- Tampa Bay Times: Campaign summary
- The Ledger: Steube, Ellison Vie for Seat
Most of Lakeland is in Florida Senate District 22. (See a map.) The seat has been held since 2012 by Republican Kelli Stargel, who earlier served four years in the Florida House of Representatives. In November, she faces retired Circuit Judge Bob Doyel.
Some parts of Lakeland north of I-4 are in District 20, a Hillsborough-dominated district (map) represented by Tom Lee, a Brandon Republican. He faces Democrat Kathy Lewis.
- Bay News 9: Race Tightens Between Doyel and Stargel
- The Ledger: Contrasts abound as Doyel challenges Stargel for Fla. Senate
- Tampa Bay Times: Lee endorsement
Most of Lakeland is part of Florida House of Representatives District 40 (map). Parts of north and east Lakeland are in the largely rural District 39 (map), and suburban neighborhoods south of Ewell Road and CR 540A are in the multi-county District 56 (map).
Two races bring a sense of deja vu. District 40 candidates Colleen Burton, the incumbent, and Shandale Terrell faced each other in 2016. In District 39, incumbent Josie Tomkow faced challenger Ricky Shirah in a special election earlier this year.
In the District 56 race, two Republicans seek to replace Ben Albritton of Wauchula, who is running for a Florida Senate seat after reaching term limits in the House. There will be no primary because no non-Republican candidates filed to run.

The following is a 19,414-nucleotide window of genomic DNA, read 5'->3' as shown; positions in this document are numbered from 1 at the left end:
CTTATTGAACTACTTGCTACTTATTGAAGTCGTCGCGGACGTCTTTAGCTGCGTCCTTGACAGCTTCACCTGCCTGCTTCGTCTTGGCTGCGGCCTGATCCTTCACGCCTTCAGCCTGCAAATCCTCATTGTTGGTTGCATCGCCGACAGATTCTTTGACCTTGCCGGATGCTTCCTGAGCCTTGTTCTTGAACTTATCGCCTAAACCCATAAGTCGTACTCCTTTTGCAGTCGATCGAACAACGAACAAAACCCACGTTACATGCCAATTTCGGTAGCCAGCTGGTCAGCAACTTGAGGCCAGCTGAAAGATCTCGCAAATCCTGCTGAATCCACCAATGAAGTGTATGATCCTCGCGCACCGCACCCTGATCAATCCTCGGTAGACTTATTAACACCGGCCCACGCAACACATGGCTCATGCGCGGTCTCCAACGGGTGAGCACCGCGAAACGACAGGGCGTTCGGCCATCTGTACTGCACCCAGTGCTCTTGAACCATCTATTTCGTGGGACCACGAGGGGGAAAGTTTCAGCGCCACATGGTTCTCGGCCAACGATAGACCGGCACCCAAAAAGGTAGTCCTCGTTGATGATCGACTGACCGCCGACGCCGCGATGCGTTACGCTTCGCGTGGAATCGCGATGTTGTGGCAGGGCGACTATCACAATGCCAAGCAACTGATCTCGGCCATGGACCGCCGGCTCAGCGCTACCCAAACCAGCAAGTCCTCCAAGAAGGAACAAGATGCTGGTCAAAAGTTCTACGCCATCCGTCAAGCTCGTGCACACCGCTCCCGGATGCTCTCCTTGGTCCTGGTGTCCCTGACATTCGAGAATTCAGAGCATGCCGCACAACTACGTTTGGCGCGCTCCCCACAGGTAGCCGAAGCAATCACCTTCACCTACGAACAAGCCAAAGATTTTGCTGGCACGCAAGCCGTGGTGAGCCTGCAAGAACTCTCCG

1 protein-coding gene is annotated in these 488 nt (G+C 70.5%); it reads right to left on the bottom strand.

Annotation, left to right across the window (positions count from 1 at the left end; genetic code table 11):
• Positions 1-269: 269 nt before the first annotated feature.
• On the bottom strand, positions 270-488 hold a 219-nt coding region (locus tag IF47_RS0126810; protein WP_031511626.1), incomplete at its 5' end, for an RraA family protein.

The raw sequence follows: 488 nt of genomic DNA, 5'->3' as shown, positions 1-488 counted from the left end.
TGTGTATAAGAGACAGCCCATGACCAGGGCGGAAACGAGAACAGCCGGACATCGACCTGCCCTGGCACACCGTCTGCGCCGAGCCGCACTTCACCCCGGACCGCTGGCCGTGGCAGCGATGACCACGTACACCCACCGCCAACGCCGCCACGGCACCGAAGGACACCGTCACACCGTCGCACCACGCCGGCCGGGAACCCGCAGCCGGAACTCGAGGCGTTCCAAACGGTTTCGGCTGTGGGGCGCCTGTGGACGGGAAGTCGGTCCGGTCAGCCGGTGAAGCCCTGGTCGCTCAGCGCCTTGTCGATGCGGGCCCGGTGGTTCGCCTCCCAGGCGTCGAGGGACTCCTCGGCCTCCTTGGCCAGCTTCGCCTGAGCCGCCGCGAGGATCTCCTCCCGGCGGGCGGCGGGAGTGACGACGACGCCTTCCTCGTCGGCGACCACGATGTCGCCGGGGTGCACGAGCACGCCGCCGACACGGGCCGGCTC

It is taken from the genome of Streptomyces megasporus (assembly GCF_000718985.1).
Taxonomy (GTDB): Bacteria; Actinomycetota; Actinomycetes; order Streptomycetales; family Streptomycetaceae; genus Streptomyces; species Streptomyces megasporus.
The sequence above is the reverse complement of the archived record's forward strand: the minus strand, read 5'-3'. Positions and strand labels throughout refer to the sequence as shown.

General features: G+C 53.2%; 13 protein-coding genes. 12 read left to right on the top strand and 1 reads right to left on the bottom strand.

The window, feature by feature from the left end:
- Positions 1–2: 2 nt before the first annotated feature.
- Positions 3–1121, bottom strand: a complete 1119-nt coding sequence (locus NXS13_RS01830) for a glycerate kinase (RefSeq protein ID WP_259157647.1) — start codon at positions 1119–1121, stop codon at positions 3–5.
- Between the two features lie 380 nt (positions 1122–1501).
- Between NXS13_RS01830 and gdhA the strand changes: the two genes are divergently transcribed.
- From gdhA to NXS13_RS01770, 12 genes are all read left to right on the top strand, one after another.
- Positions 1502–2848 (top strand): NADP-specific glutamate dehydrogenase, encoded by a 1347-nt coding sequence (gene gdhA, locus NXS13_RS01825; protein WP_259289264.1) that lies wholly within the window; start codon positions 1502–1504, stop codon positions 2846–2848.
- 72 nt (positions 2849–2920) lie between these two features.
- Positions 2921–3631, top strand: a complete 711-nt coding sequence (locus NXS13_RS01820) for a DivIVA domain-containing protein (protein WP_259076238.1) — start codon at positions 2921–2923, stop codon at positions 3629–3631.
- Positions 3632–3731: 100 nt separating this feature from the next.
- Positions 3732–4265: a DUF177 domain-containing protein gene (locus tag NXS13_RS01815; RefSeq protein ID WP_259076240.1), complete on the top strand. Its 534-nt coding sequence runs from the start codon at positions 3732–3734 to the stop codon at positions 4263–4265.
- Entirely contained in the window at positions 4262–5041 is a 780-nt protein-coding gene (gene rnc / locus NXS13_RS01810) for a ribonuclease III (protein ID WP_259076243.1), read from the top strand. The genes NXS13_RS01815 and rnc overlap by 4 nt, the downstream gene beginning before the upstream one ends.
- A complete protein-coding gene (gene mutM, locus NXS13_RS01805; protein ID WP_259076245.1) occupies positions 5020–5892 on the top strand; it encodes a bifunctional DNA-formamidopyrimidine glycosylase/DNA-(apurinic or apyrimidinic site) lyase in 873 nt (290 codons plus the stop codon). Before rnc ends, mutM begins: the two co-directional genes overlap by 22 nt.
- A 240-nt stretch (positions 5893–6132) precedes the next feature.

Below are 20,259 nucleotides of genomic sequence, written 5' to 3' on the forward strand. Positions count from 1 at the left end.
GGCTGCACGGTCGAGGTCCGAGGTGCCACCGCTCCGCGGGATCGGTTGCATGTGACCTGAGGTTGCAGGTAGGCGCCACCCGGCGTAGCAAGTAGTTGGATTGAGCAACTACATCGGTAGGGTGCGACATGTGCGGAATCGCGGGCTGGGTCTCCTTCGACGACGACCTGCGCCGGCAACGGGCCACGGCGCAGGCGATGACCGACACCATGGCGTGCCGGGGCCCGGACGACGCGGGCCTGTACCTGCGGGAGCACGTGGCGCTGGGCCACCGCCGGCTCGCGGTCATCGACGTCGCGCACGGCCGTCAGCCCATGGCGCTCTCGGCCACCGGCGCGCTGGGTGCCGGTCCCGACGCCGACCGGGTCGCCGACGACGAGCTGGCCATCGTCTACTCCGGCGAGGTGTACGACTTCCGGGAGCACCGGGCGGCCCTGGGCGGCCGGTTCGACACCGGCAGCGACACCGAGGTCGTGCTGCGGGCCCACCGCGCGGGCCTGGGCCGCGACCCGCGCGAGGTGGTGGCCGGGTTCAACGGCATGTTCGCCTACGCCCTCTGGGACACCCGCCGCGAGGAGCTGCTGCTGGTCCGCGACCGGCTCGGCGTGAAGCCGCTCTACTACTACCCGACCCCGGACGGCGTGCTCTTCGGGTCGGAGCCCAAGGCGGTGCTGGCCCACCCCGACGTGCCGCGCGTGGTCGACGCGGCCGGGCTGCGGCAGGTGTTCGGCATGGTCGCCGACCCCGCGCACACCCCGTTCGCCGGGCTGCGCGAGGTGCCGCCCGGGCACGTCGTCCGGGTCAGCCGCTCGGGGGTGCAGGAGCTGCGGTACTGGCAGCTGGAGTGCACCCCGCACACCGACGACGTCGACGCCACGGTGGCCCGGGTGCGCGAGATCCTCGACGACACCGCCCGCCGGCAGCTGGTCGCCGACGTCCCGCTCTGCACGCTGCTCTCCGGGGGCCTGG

- The Ledger: Tomkow, Shirah Meet Again (warning: Neither candidate returned the reporter’s call.)
The Ledger: Burton and Terrell Meet Again in House Race
- The Ledger: Candidates Face Off in Forum
- WFLA interviews Bell and Mann
- The Ledger: Bell, Mann Finally Face Off
Two Polk County Commission seats are up for election this year. Rick Wilson won the District 2 seat in August. In District 4, Martha Santiago won the primary and faces Democrat Karen Cooper Welzel in November. While county commissioners represent a geographic district, they are elected in countywide balloting.
- Polk Arts Council Questionnaire
- The Ledger: Welzel, Santiago Face Off
Lisa Miller was elected to the District 7 seat in August, but the other two contested seats went to November runoffs since no candidates received more than 50 percent of the votes in August. School Board members represent a geographic district, but are elected in countywide, non-partisan voting.